With the biologist, who on one occasion meets a king cobra in a narrow passage in a cave, a trance, we learn things like that bats are fundamental in the dispersal of seeds and in the pollination of many plant species, as well as in the destruction of insects that devastate crops; that they live much longer than other mammals of their size, an average of 20 years; that females are excellent and devoted mothers who adopt orphans, or that although they look alike, it is easy to distinguish bat droppings from mouse droppings: the former are iridescent by the remains of chitin from the insects they consume.
The chapter that I liked the most is, of course, that of the vampires. I couldn’t stop thinking about them as the bat made pass after pass in front of me, stopping at times on a ceiling beam and then launching himself again like a little trapeze artist a la Alfredo Colona. Was he looking at my neck? I wondered, clutching the tennis racket as a stake-type deterrent. Would Jonathan Harker (Keanu Reeves) become a vampire like those who seduce between silks, thighs and fangs, Jonathan Harker (Keanu Reeves) in the Dracula of Coppola? (Let’s see if we were lucky!).
The real vampires initially had nothing to do with those of the legends, which predate the discovery, in America – the only continent where they live – of the bats that feed on blood. Upon discovering their existence, the Europeans named them after the monsters of their nightmares. Only three species of bats are blood-sucking (less than 1% of species) and only one, the common vampire (Desmodus rotundus), sucks humans. The other two, the white-winged vampire and the hairy-legged vampire, feed on the blood of birds. Their droppings are different from those of other bats, like reddish black tar. They are viciously persecuted for bleeding cattle and especially for their bad reputation coined in so many Hammer movies: Tutlte describes how even flamethrowers are used against them (what Van Helsing would have given to have one!). However, the naturalist points out that they are quite harmless and intelligent animals, capable of knowing by heart rate if their guests (and it is worth the concept) are asleep. Feeding on the blood of live animals if you are small and do not have the supernatural resources of Dracula is very dangerous, emphasizes Tuttle empathically. The vampire, who keeps his facial hair in constant contact with the prey to detect any movement and escape, generally running more than flying, has to act with great care. Your saliva is a chemical cocktail with anesthetic substances that stimulate bleeding, including the anticoagulant draculina (!).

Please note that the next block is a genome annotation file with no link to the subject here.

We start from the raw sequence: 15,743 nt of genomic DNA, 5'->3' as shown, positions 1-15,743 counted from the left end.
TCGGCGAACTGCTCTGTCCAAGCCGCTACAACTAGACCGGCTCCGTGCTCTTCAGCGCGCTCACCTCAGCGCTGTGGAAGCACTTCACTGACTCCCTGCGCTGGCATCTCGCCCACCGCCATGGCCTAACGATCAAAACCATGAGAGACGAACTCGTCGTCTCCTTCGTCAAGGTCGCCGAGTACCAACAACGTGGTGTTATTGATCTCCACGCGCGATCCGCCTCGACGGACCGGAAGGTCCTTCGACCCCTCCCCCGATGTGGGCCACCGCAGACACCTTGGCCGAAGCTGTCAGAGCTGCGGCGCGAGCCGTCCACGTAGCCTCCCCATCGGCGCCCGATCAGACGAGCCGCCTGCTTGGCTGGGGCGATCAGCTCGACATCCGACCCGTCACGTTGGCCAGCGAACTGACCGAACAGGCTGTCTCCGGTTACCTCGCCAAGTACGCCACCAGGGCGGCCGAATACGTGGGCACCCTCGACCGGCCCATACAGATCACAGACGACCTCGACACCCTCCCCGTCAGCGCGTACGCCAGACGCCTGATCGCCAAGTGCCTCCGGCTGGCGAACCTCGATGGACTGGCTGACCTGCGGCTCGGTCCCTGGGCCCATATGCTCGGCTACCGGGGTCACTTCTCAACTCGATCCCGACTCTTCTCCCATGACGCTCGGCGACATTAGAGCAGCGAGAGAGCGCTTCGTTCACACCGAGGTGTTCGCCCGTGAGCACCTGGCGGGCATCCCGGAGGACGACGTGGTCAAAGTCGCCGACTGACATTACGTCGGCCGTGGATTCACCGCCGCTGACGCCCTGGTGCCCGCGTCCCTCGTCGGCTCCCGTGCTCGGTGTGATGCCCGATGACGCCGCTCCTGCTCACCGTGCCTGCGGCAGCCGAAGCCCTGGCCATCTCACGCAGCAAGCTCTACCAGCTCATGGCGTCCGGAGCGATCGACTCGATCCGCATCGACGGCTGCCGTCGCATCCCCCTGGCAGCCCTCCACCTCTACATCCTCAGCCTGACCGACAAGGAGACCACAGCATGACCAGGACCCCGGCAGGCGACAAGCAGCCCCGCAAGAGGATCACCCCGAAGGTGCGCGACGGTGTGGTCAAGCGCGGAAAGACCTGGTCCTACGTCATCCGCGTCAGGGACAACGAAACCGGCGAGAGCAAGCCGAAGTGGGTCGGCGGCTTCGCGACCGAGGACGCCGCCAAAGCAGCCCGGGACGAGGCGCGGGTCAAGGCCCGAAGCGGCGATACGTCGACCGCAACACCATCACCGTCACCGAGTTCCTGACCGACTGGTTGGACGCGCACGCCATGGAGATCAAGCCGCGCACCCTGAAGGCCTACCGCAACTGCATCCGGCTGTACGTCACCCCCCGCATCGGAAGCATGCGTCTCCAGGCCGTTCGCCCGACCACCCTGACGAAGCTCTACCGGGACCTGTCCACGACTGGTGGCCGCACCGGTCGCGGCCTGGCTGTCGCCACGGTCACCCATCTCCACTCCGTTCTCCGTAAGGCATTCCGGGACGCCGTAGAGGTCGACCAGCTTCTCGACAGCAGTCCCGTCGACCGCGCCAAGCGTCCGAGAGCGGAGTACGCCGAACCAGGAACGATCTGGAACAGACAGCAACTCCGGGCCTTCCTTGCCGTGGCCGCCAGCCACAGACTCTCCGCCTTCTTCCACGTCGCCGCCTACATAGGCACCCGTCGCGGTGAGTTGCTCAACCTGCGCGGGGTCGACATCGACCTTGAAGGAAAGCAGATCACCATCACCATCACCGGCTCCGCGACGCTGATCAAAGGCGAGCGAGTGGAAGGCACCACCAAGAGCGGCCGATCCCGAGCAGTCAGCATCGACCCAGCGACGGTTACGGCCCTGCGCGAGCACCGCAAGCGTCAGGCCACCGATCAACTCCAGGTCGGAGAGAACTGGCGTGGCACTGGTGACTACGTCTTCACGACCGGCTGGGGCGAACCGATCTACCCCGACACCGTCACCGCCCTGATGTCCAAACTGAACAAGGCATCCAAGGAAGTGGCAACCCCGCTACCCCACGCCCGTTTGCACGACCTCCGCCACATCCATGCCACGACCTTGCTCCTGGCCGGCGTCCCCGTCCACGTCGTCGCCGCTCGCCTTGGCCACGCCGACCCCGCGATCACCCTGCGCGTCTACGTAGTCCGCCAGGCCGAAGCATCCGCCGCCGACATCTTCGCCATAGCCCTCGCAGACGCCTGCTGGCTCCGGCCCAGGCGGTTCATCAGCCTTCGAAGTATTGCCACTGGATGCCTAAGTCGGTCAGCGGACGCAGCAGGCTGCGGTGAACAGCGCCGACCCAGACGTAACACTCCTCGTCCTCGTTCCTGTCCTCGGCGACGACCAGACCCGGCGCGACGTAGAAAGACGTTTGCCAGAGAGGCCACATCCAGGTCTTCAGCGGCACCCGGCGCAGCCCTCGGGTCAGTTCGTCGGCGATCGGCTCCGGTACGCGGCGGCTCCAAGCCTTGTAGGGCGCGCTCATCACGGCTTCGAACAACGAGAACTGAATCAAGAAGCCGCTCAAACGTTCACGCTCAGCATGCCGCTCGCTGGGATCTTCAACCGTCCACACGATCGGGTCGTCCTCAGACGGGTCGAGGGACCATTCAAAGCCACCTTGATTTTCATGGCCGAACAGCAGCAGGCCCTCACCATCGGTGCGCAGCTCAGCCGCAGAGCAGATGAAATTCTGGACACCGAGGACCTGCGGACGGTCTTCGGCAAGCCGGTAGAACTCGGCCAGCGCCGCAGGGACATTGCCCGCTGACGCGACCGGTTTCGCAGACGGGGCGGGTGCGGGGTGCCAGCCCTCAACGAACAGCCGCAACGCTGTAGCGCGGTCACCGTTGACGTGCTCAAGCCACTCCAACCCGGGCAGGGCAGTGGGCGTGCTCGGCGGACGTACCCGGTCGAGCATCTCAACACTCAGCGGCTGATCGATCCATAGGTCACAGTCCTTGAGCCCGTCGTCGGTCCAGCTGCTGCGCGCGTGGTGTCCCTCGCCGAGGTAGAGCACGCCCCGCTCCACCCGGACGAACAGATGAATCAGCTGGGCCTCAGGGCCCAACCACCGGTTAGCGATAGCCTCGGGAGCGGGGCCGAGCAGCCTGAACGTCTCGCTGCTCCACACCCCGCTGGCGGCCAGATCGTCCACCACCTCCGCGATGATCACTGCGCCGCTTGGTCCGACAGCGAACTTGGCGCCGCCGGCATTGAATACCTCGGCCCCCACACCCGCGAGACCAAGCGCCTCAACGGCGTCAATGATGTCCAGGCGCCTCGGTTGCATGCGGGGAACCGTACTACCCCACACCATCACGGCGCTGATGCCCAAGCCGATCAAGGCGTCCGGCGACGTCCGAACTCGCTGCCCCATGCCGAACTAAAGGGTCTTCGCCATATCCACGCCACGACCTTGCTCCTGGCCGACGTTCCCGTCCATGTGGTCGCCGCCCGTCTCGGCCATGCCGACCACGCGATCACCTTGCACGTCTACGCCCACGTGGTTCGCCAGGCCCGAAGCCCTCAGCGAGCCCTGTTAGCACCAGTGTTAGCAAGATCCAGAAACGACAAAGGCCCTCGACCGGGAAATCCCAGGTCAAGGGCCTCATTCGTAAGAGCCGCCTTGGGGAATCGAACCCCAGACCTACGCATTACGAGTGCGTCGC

Merlin Tuttle explains that once, being among the Chamula Indians of Mexico, who told him that “only a madman plays with vampires,” he bit one while untangling it from the fine net with which he had captured it. This is the second real person I know who has been bitten by a vampire. The other is my mother. She was bitten several times as a child on the family’s ranch in Venezuela, on the lips. The servants passed through the rooms at night to drive them away. I would love to be able to talk to her about bats and vampires again now that I have learned so much from Tuttle’s book. The other day, mesmerized by my visitor’s pendulum flight, I imagined my mother returning as a kind Lucy Westenra. Eventually she was bitten by a vampire. I fell asleep on the couch and when I woke up, still with a strange feeling of happiness, the night vapors had already dissipated, it was dawn and the bat was gone.